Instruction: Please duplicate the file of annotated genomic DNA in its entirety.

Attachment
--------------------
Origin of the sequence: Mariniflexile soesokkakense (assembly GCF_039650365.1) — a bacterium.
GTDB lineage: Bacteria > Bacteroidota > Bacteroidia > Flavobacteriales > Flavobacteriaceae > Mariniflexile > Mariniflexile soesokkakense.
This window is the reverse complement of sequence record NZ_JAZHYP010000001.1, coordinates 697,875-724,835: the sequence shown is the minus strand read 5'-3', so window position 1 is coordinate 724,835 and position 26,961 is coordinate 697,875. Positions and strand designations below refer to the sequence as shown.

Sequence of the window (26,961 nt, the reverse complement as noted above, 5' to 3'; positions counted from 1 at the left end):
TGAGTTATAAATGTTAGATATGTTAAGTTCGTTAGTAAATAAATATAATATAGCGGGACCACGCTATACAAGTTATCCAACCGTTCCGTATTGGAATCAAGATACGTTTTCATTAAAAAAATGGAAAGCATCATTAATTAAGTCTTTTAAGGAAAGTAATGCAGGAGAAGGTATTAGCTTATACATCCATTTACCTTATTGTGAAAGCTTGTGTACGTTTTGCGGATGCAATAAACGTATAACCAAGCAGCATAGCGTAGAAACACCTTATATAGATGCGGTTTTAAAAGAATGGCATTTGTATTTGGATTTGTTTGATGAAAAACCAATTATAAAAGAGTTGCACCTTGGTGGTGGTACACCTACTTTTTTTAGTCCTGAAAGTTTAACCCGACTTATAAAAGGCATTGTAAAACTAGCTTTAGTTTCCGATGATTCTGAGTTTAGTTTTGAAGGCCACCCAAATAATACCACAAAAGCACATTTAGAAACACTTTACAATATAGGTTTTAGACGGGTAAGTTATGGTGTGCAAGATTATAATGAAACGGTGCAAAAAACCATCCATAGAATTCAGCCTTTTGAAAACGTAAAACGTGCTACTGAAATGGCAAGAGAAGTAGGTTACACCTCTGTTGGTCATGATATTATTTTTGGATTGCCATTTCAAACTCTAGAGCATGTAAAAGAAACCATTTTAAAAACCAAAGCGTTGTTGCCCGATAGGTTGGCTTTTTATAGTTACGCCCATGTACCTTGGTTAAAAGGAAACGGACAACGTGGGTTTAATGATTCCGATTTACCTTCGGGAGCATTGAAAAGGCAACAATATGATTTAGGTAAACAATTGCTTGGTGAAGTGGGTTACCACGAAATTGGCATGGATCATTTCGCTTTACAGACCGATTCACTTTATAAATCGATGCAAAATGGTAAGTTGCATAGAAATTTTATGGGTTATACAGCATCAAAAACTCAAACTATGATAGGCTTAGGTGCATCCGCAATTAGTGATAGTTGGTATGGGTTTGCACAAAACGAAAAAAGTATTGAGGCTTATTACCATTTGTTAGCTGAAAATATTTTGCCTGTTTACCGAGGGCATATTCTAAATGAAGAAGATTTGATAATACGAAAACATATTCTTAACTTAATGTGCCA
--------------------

Origin of the sequence: Mariniflexile soesokkakense (assembly GCF_039650365.1) — a bacterium.
GTDB lineage: Bacteria > Bacteroidota > Bacteroidia > Flavobacteriales > Flavobacteriaceae > Mariniflexile > Mariniflexile soesokkakense.
This window is the reverse complement of sequence record NZ_JAZHYP010000001.1, coordinates 697,875-724,835: the sequence shown is the minus strand read 5'-3', so window position 1 is coordinate 724,835 and position 26,961 is coordinate 697,875. Positions and strand designations below refer to the sequence as shown.

Sequence of the window (26,961 nt, the reverse complement as noted above, 5' to 3'; positions counted from 1 at the left end):
TGAGTTATAAATGTTAGATATGTTAAGTTCGTTAGTAAATAAATATAATATAGCGGGACCACGCTATACAAGTTATCCAACCGTTCCGTATTGGAATCAAGATACGTTTTCATTAAAAAAATGGAAAGCATCATTAATTAAGTCTTTTAAGGAAAGTAATGCAGGAGAAGGTATTAGCTTATACATCCATTTACCTTATTGTGAAAGCTTGTGTACGTTTTGCGGATGCAATAAACGTATAACCAAGCAGCATAGCGTAGAAACACCTTATATAGATGCGGTTTTAAAAGAATGGCATTTGTATTTGGATTTGTTTGATGAAAAACCAATTATAAAAGAGTTGCACCTTGGTGGTGGTACACCTACTTTTTTTAGTCCTGAAAGTTTAACCCGACTTATAAAAGGCATTGTAAAACTAGCTTTAGTTTCCGATGATTCTGAGTTTAGTTTTGAAGGCCACCCAAATAATACCACAAAAGCACATTTAGAAACACTTTACAATATAGGTTTTAGACGGGTAAGTTATGGTGTGCAAGATTATAATGAAACGGTGCAAAAAACCATCCATAGAATTCAGCCTTTTGAAAACGTAAAACGTGCTACTGAAATGGCAAGAGAAGTAGGTTACACCTCTGTTGGTCATGATATTATTTTTGGATTGCCATTTCAAACTCTAGAGCATGTAAAAGAAACCATTTTAAAAACCAAAGCGTTGTTGCCCGATAGGTTGGCTTTTTATAGTTACGCCCATGTACCTTGGTTAAAAGGAAACGGACAACGTGGGTTTAATGATTCCGATTTACCTTCGGGAGCATTGAAAAGGCAACAATATGATTTAGGTAAACAATTGCTTGGTGAAGTGGGTTACCACGAAATTGGCATGGATCATTTCGCTTTACAGACCGATTCACTTTATAAATCGATGCAAAATGGTAAGTTGCATAGAAATTTTATGGGTTATACAGCATCAAAAACTCAAACTATGATAGGCTTAGGTGCATCCGCAATTAGTGATAGTTGGTATGGGTTTGCACAAAACGAAAAAAGTATTGAGGCTTATTACCATTTGTTAGCTGAAAATATTTTGCCTGTTTACCGAGGGCATATTCTAAATGAAGAAGATTTGATAATACGAAAACATATTCTTAACTTAATGTGCCA